In the final part of my series on soy (see Part 1 right here and Part 2 here) and the natural hormones (isoflavones) it contains, I’ll address the evidence on diabetes and blood pressure.
Preliminary evidence shows that soy can be beneficial for patients with diabetes. One study on 77 type 2 patients looked at a soy-based meal plan and compared it to an individual diet plan. The results:
— Significant loss of weight in the soy group
— Fasting blood sugar levels were lower in the soy group (126 milligrams/deciliter [mg/dL]) compared to the others (152 mg/dl)
— The soy group had greater circulation of oxygen in the blood
— The soy group had a lower need for diabetes medications
In another study, researchers randomly tested 32 type 2 diabetes patients on phytoestrogen supplements versus placebo. The supplements provided 30 grams (g) of soy protein and 132 mg of isoflavones a day. The phytoestrogens lowered insulin resistance and LDL (“bad”) cholesterol levels. Then, in a study of 30 postmenopausal women, patients received either 100 mg of isoflavones or 0.625 mg of conjugated estrogen a day. In this head-to-head trial, the isoflavones had comparable reductions in fasting blood sugars and insulin levels.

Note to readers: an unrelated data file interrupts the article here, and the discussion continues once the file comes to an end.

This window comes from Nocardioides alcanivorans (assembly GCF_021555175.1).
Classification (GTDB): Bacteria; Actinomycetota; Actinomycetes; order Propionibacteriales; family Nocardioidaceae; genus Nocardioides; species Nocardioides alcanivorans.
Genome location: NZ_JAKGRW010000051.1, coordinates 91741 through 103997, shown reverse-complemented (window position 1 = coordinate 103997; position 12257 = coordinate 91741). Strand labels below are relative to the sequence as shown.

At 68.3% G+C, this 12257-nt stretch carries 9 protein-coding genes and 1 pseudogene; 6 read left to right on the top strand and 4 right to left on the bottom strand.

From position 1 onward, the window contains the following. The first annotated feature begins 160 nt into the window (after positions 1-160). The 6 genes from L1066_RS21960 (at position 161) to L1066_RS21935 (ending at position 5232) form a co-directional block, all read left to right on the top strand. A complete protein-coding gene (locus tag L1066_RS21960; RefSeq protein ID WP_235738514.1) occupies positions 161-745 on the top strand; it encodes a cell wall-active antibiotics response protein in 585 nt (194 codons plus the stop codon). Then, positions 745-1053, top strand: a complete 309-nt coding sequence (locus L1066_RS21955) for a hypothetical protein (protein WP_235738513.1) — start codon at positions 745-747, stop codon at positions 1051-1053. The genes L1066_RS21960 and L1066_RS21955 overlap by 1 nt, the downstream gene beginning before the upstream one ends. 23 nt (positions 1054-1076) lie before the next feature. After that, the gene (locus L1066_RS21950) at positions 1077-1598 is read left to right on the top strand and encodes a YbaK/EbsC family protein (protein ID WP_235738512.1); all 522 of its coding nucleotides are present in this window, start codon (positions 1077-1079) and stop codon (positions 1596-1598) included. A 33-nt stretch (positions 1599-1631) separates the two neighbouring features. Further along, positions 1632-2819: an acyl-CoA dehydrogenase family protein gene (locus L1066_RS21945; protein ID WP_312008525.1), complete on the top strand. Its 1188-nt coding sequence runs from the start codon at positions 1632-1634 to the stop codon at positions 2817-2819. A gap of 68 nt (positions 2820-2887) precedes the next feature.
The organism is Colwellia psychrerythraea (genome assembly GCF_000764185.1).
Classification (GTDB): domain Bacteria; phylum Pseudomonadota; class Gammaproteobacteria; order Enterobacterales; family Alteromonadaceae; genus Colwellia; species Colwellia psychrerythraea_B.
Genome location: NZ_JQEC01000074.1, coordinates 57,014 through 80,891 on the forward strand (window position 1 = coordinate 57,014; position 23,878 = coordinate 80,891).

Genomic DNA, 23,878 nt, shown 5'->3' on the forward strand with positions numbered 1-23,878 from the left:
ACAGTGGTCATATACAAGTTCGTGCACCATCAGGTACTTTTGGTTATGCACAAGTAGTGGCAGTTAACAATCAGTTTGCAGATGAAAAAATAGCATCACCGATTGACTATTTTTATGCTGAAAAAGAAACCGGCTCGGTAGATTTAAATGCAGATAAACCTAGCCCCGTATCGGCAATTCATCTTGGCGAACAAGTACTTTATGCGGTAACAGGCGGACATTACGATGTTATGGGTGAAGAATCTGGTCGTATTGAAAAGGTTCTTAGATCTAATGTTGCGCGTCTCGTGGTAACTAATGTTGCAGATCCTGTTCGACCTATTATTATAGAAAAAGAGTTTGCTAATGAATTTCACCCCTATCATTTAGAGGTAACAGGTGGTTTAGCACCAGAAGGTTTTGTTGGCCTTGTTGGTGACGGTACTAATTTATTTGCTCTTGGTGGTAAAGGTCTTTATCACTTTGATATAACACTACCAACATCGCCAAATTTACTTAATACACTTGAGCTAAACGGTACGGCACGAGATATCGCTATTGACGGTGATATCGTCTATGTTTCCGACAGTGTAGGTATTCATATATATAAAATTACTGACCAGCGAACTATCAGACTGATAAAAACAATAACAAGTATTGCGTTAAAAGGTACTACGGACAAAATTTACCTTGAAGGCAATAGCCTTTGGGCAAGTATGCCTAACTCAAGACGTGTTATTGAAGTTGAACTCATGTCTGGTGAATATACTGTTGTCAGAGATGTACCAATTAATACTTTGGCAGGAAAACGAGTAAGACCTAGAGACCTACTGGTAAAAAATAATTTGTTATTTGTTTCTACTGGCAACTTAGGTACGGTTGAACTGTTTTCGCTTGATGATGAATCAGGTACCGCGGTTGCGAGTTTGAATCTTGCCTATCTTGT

As well, many smaller trials show that soy proteins could help kidney function in both type 1 and 2 diabetes. Though promising, they were small.
Early evidence shows that soy may keep blood pressure levels safe. In a good-quality study in Scotland, researchers put 61 men with hypertension and/or high cholesterol levels on a diet with at least 20 g of soy and 80 mg of isoflavones or a placebo diet. It lasted five weeks. They found that blood pressure, total cholesterol. and LDL cholesterol all significantly fell — but only in the soy diet group.
In another study, 213 healthy adults (50 to 75 years old) took either soy protein isolate (40 g of soy protein, 118 mg of isoflavones) or placebo for three months. Compared to placebo, the soy group had significant reductions in blood pressure. Elsewhere, researchers did a crossover trial of isoflavone supplements from red clover (50 mg/day) versus placebo for a month in 16 type 2 diabetic patients. Blood pressure fell significantly for those on isoflavone treatment. There, are, however, at least three good studies that failed to find this link.
In both cases, larger studies are needed to evaluate the diabetes and the blood pressure connections with soy. While this is true, also in both cases, it still can’t hurt to try getting more soy in the diet. If you’re on hormone replacement therapy, check with your doctor before upping your soy intake.